What are you going to set up for pupils?
Not only do you have to get the parents on board but also the children. Normally a slightly easier task. The next question is how are you going to do that. The standard route is to have items that they can interact with or a mini project or problem to solve while they are in your room for a handful of minutes. When considering an activity, try to make sure it hits as many of the following points as possible;
– Can it be set up in 30 minutes or less (staff workload)?
– Can it be cleared down in 30 minutes or less (staff workload)?
– Can it cost less than £30 of consumables (school budget)?
– Does it get pupils engaged with your subject (child buy-in)? I can’t remember where I heard it but if you can get the topic (whatever you are teaching or doing in this activity) to the child’s dinner table, you have won. So what are you going to do that will have pupils talking about what they did in your department in that school on that open event?
– Can it be run separate to where the parents are going to be? (logistics). Our transition/primary open days are normally incredibly busy, and for that reason we have to spread across two labs/rooms. One is set up with staff and student volunteers (no better sales people) running the engaging task. The other room is normally staffed by a more experienced member who can show examples of books, work, tests, textbooks and so on. It sometimes acts like a little creche system where children can be dropped off to complete the task or activity and the parents can dig into why are school is, or isn’t a good fit for their loved ones.
How can you best prepare the staff?
Hopefully you will notice that this comes up alot. One of the main roles you will have is extending a net of safety around those who you work with. How can you go about your own daily routine while ensuring that staff feel safe, well challenged and confident enough to take risks. This type of event is no different. You might be introducing something new, this might be the staff members first open event ever. Normally having a run down the week before in a department meeting is a good idea, ensuring that everyone is working off of the same page. They know where to find resources, spares, which rooms are used, who needs to bring example pupils work and so on.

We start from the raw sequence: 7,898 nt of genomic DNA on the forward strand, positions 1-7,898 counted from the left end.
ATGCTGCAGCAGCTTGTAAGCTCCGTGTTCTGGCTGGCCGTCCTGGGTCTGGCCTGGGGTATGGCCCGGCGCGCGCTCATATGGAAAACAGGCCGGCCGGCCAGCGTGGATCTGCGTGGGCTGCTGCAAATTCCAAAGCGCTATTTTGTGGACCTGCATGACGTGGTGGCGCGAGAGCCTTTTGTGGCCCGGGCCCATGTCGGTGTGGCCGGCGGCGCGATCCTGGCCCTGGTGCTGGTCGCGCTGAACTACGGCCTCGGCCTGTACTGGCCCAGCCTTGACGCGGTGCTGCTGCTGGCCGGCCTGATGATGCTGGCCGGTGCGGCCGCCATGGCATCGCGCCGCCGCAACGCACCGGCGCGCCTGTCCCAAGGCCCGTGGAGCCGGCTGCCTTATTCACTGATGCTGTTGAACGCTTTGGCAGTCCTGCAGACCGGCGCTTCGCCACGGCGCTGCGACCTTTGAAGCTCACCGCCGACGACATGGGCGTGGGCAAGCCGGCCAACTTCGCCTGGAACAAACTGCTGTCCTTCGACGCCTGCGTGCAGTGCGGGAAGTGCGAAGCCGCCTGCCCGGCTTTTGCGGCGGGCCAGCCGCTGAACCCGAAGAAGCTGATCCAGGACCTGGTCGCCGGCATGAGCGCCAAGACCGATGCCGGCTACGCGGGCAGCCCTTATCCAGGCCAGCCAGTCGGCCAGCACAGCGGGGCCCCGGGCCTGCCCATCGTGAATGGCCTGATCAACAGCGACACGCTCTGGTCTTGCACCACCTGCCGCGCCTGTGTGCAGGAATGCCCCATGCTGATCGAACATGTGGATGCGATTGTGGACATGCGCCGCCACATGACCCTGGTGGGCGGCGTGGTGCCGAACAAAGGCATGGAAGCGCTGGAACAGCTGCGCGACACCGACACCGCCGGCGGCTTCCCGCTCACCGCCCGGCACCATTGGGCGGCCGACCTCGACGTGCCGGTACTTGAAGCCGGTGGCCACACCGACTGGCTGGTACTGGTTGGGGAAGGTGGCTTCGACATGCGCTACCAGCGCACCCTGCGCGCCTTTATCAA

Students making the sale?
Your best salespeople are the students. We all know, in our own classes, the pupils who just love the subject, go the extra mile and would be perfect to say how could the school and the subject is. These are the people you want with you on these events. In the past we have done it where each teacher asks one pupils and before you know it you can have half a dozen pupils coming in to help run your activities. Even something as simple as handing out a worksheet you want the new pupils to answer will save you a whole heap of time. From the simple tasks of walking families around the school to the nitty gritty of helping with your experiments/quizzes or whatever you choose to do, an extra six pairs of hands is great! This kind of work should be rewarded, motivation 2.0 style (see Daniel Pink’s book ‘Drive’, cited at the end), house points or merits, subway lunch, recognition in assembly, whatever your school uses, this is the time for it.
It is often easy to leave these events on the back burner or give them to junior members of staff, or those members who always volunteer to help out. However should you give them the (modest) time and attention they require you might be looking at higher numbers in year seven, more picking your option for GCSE and sixth form and who knows putting a few more historians, geographers, mathematicians or scientists out into the world.
Below is a department toolkit to help ensure you have all the key items for your transition event and have taken steps to make sure all staff know what is expected and what to prepare.